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Abe Zakhem [5]Abe J. Zakhem [1]Abe Joseph Zakhem [1]
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Abe Zakhem
Seton Hall University
  1.  50
    Sweatshops and Free Action: The Stakes of the Actualism/Possibilism Debate for Business Ethics.Travis Timmerman & Abe Zakhem - forthcoming - Journal of Business Ethics.
    Whether an action is morally right depends upon the alternative acts available to the agent. Actualists hold that what an agent would actually do determines her moral obligations. Possibilists hold that what an agent could possibly do determines her moral obligations. Both views face compelling criticisms. Despite the fact that actualist and possibilist assumptions are at the heart of seminal arguments in business ethics, there has been no explicit discussion of actualism and possibilism in the business ethics literature. This paper (...)
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  2.  43
    Bridging the Gap Between Theory and Practice: Using the 1991 Federal Sentencing Guidelines as a Paradigm for Ethics Training. [REVIEW]Daniel E. Palmer & Abe Zakhem - 2001 - Journal of Business Ethics 29 (1-2):77 - 84.
    Although Business Ethics has become a topic of wide discussion in both academia and the corporate world, questions remain as how to present ethical issues in a manner that will effectively influence the decisions and behavior of business employees. In this paper we argue that the Federal Sentencing Guidelines (FSG) offer a unique opportunity for bridging the gap between the theory and practice of business ethics. We first explain what the FSG are and how they apply to organizations. We then (...)
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  3.  61
    Stakeholder Management Capability: A Discourse–Theoretical Approach.Abe Zakhem - 2008 - Journal of Business Ethics 79 (4):395-405.
    Since its inception, Stakeholder Management Capability (SMC) has constituted a powerful hermeneutic through which business organizations have understood and leveraged stakeholder relationships. On this model, achieving a high level of capability largely depends on managerial ability to effectively bargain with stakeholders and establish solidarity vis-à-vis the successful negotiation, implementation, and execution of "win–win" transactional exchanges. Against this account, it is rightly pointed out that a transactional explanation of stakeholder relationships, regarded by many as the bottom line for stakeholder management, fails (...)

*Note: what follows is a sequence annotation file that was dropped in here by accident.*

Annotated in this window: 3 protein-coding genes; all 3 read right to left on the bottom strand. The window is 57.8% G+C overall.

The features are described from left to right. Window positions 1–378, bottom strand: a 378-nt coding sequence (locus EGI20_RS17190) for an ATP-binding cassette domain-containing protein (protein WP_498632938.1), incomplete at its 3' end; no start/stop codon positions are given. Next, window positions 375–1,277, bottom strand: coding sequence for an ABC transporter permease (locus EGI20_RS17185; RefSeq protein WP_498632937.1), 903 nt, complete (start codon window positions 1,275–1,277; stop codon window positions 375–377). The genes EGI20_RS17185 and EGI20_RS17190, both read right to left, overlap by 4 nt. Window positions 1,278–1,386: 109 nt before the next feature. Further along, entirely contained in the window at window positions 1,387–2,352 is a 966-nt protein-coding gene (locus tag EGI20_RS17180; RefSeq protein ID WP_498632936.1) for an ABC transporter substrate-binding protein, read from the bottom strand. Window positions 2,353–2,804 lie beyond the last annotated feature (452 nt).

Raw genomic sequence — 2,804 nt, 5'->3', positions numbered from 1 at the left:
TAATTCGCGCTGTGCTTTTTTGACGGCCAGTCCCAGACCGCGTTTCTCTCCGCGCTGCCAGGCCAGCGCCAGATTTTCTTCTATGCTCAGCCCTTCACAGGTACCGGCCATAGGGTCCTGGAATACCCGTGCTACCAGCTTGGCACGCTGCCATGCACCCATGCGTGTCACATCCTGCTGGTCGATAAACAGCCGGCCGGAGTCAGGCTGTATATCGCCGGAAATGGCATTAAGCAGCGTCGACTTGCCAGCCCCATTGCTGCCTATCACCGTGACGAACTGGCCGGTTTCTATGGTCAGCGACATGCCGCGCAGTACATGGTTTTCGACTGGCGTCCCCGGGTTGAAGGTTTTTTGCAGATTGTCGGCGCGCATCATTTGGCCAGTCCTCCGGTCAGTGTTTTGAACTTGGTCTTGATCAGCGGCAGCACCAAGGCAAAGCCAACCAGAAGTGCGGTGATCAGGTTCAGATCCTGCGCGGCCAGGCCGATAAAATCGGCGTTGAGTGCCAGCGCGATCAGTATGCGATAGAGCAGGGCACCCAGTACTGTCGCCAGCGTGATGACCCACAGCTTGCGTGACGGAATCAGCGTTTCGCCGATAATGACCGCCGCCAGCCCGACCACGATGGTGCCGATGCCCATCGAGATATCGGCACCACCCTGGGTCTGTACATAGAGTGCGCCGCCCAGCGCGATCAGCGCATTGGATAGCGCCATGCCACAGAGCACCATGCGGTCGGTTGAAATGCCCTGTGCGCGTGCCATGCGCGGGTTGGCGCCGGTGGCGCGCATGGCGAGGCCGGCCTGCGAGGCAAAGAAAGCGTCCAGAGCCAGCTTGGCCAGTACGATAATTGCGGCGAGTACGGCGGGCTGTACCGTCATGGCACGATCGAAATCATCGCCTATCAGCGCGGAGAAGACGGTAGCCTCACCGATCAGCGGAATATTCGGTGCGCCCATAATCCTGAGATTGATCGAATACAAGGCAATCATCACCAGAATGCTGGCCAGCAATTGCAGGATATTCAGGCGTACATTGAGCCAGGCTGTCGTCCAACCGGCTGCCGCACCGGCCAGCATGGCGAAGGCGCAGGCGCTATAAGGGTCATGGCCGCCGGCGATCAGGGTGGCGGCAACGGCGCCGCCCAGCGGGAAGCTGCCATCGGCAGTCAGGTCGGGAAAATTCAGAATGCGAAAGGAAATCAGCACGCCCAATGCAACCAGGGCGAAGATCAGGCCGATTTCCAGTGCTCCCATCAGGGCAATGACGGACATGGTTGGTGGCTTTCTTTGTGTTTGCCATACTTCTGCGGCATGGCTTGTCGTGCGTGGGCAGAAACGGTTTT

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  4.  17
    Sporting Integrity, Coherence, and Being True to the Spirit of a Game.Abe Zakhem & Michael Mascio - 2018 - Sport, Ethics and Philosophy 13 (2):227-236.
    The term ‘sporting integrity’ is widely used in the normative assessment of sports. The term, however, suffers from a lack of conceptual precision. Alfred Archer’s ‘coherence-view’ of sporting integrity goes a long way to help clarify what ‘sporting integrity’ actually means and the specific institutional and individual obligations that it generates. Archer argues that ‘sporting integrity’ essentially means that the constraints athletes face ‘cohere’, in the sense of applying consistent inefficiencies between athletic competitors. For example, those who use performance enhancing (...)
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  5.  40
    The Virtues of a Good Fight: Assessing the Ethics of Fighting in the National Hockey League.Abe Zakhem - 2015 - Sport, Ethics and Philosophy 9 (1):32-46.
    Violence in sports is under intense public scrutiny. One hotly disputed issue concerns the acceptability of violent retaliation in sports, particular in the form of fighting in the National Hockey League. The question posed here is: Can fighting in the NHL be virtuous? Some think not, maintaining that fighting is undisciplined and ostensibly at odds with the virtues of good temper and justice. Contrary to this conclusion, this paper presents arguments that support the view that fighting in the NHL can (...)
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